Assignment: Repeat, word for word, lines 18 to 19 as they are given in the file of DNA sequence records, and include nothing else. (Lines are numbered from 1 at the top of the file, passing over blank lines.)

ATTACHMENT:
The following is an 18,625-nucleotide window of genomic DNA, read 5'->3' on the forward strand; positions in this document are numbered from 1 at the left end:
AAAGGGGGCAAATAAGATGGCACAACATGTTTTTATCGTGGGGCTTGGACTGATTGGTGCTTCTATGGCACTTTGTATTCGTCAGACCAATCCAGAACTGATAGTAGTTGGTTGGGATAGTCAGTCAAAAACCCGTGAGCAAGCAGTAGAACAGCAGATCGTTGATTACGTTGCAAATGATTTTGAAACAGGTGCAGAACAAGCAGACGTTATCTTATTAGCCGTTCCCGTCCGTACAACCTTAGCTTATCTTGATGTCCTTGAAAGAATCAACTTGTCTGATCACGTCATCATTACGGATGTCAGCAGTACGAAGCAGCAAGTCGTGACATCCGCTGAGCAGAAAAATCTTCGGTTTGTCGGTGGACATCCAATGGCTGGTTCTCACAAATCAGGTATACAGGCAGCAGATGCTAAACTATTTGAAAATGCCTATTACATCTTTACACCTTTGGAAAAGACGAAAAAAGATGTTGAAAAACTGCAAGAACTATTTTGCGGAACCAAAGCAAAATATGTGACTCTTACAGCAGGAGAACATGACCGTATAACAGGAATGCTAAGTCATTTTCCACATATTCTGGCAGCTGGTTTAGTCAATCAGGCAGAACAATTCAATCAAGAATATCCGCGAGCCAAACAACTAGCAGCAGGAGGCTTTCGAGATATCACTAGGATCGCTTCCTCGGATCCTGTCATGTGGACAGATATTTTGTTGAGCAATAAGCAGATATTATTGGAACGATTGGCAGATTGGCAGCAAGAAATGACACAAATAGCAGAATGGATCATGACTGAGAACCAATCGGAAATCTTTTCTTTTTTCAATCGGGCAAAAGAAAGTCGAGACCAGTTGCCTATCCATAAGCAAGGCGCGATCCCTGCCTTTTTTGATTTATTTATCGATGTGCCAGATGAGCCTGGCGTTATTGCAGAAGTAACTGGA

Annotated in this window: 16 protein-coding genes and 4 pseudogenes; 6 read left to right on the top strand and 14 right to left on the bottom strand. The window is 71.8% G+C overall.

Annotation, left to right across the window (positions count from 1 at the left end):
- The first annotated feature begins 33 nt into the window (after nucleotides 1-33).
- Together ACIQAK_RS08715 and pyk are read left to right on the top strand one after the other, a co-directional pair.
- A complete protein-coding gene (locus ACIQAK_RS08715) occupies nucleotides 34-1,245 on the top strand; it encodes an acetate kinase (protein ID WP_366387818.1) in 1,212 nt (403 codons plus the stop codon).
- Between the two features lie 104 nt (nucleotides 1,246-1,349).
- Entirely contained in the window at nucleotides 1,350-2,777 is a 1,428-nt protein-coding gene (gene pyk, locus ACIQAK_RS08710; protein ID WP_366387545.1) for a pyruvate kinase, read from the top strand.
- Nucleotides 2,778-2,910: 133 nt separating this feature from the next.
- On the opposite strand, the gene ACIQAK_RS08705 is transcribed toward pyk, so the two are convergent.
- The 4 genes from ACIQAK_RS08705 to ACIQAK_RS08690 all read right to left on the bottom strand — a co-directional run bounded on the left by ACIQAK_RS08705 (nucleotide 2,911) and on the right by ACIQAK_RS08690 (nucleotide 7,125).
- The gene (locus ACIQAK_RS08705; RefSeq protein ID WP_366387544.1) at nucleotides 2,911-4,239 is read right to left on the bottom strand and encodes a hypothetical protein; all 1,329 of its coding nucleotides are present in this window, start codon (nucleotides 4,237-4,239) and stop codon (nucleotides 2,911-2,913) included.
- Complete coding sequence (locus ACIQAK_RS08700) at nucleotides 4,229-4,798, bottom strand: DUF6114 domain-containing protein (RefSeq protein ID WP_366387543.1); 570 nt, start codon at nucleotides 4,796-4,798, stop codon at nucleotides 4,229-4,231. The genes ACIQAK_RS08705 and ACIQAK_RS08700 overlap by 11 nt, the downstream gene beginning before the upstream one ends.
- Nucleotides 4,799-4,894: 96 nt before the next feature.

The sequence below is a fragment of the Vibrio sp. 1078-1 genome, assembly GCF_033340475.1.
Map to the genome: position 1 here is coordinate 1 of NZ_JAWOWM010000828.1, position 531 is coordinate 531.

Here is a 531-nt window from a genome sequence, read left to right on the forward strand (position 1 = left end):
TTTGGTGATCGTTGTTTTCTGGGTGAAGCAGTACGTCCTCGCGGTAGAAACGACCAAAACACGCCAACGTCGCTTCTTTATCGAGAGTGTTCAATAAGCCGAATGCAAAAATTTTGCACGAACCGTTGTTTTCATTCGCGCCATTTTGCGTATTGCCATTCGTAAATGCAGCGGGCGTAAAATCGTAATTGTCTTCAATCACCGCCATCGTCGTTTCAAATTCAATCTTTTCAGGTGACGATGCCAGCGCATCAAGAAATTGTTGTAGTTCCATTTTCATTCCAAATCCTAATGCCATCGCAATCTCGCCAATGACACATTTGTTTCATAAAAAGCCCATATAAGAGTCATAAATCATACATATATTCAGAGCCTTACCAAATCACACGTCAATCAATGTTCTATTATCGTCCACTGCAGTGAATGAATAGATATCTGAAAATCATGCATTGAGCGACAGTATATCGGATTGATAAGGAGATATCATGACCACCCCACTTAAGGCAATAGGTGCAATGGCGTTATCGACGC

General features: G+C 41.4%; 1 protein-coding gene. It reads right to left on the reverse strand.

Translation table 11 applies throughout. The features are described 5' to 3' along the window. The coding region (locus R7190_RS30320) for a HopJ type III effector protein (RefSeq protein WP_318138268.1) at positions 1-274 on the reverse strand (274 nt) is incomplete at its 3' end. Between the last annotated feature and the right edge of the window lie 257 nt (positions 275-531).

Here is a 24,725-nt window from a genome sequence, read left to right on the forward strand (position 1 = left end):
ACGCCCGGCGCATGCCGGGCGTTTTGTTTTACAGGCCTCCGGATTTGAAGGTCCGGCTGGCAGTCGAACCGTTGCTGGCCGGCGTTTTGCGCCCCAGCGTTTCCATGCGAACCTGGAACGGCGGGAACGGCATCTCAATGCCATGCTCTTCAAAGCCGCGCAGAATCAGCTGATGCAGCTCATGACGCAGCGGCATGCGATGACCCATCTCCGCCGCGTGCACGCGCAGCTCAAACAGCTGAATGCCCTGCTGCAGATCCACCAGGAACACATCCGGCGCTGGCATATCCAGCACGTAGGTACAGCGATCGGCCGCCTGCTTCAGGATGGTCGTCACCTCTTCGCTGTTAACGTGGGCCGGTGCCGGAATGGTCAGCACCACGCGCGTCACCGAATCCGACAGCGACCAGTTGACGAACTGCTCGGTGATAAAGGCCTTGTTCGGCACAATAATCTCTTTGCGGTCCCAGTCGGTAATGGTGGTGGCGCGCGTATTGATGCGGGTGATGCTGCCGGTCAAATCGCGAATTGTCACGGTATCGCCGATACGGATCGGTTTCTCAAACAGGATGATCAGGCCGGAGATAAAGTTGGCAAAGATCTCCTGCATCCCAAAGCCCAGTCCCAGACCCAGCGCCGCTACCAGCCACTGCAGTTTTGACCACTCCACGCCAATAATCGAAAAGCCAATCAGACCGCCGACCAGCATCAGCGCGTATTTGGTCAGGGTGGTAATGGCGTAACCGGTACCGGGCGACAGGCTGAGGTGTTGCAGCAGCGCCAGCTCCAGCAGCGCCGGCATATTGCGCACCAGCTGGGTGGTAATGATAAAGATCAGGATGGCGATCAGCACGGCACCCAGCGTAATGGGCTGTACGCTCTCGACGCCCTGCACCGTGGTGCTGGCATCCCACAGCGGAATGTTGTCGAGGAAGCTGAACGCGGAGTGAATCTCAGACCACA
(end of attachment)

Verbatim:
Here is a 531-nt window from a genome sequence, read left to right on the forward strand (position 1 = left end):
TTTGGTGATCGTTGTTTTCTGGGTGAAGCAGTACGTCCTCGCGGTAGAAACGACCAAAACACGCCAACGTCGCTTCTTTATCGAGAGTGTTCAATAAGCCGAATGCAAAAATTTTGCACGAACCGTTGTTTTCATTCGCGCCATTTTGCGTATTGCCATTCGTAAATGCAGCGGGCGTAAAATCGTAATTGTCTTCAATCACCGCCATCGTCGTTTCAAATTCAATCTTTTCAGGTGACGATGCCAGCGCATCAAGAAATTGTTGTAGTTCCATTTTCATTCCAAATCCTAATGCCATCGCAATCTCGCCAATGACACATTTGTTTCATAAAAAGCCCATATAAGAGTCATAAATCATACATATATTCAGAGCCTTACCAAATCACACGTCAATCAATGTTCTATTATCGTCCACTGCAGTGAATGAATAGATATCTGAAAATCATGCATTGAGCGACAGTATATCGGATTGATAAGGAGATATCATGACCACCCCACTTAAGGCAATAGGTGCAATGGCGTTATCGACGC